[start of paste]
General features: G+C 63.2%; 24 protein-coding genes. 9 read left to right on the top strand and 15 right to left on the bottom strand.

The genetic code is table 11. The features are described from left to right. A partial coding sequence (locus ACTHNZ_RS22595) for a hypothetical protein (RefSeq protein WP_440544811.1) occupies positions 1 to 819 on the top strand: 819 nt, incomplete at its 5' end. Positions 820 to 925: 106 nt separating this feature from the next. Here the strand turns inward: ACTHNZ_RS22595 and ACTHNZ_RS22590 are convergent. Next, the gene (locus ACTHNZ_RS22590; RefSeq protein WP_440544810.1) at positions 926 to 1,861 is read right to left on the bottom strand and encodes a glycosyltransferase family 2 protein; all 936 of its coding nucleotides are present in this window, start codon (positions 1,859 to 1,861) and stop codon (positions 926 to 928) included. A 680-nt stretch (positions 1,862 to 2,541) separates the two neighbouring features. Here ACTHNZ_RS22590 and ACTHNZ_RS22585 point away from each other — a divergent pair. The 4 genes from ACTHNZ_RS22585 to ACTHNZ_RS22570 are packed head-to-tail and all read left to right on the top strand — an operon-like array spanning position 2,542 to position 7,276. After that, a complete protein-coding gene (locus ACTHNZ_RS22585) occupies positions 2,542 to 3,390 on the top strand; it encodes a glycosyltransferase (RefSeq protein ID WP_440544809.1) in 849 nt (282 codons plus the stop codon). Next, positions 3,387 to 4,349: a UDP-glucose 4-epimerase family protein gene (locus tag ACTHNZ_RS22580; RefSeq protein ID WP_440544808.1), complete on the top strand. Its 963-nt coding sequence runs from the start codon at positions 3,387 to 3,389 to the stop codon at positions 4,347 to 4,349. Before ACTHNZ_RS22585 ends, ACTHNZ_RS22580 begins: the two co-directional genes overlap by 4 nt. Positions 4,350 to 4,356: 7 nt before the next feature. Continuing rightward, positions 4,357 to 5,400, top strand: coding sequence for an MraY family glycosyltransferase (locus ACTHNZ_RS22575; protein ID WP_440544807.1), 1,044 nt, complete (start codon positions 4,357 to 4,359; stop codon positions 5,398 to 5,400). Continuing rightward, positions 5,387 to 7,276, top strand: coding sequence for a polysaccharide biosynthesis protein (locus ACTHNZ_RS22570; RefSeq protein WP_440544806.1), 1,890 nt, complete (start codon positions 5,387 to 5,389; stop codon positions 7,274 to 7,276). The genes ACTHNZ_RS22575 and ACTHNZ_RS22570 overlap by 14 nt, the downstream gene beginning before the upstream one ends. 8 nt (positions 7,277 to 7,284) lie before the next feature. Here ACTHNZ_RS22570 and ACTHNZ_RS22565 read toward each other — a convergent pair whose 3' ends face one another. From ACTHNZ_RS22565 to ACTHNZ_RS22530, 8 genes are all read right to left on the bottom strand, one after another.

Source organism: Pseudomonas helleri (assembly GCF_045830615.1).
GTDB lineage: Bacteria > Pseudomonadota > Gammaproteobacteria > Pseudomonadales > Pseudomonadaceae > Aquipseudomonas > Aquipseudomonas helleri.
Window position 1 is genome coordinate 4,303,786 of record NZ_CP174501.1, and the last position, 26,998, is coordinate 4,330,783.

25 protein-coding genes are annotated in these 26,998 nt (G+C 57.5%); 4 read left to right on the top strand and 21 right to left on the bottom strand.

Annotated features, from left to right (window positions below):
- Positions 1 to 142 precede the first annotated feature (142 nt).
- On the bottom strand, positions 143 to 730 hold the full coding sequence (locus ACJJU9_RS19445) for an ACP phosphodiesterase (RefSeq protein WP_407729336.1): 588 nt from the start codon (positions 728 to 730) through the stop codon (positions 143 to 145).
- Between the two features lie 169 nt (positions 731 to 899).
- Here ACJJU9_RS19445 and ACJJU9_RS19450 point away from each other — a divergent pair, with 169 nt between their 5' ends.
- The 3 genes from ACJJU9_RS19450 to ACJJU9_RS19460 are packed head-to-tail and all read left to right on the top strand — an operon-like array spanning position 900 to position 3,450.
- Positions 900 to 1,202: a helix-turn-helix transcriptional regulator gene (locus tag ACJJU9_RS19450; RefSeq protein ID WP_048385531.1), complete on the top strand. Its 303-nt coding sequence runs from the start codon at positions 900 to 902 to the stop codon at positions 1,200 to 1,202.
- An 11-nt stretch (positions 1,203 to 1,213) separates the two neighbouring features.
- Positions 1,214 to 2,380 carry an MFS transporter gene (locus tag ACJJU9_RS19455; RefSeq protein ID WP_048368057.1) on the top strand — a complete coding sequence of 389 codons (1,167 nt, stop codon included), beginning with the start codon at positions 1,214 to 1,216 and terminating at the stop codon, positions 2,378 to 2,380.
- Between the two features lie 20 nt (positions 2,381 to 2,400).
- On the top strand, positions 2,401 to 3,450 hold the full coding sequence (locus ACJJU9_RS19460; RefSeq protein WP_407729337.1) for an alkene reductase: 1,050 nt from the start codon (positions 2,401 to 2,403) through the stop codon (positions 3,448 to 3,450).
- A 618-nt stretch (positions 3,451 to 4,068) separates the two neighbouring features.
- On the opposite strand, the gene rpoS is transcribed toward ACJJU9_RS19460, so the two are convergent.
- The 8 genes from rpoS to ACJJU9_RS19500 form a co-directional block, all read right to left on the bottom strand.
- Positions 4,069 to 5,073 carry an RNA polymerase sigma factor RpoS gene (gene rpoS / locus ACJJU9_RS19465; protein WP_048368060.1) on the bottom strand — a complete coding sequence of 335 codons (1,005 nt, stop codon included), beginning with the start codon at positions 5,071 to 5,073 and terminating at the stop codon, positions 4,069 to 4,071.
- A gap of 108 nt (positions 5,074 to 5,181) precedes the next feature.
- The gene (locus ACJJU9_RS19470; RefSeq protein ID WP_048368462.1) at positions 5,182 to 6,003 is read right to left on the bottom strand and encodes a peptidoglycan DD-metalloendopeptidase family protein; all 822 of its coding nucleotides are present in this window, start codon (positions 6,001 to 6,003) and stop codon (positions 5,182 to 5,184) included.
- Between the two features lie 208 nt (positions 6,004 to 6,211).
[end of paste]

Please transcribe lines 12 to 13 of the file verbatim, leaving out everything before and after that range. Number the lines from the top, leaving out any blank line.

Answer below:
- The 3 genes from ACJJU9_RS19450 to ACJJU9_RS19460 are packed head-to-tail and all read left to right on the top strand — an operon-like array spanning position 900 to position 3,450.
- Positions 900 to 1,202: a helix-turn-helix transcriptional regulator gene (locus tag ACJJU9_RS19450; RefSeq protein ID WP_048385531.1), complete on the top strand. Its 303-nt coding sequence runs from the start codon at positions 900 to 902 to the stop codon at positions 1,200 to 1,202.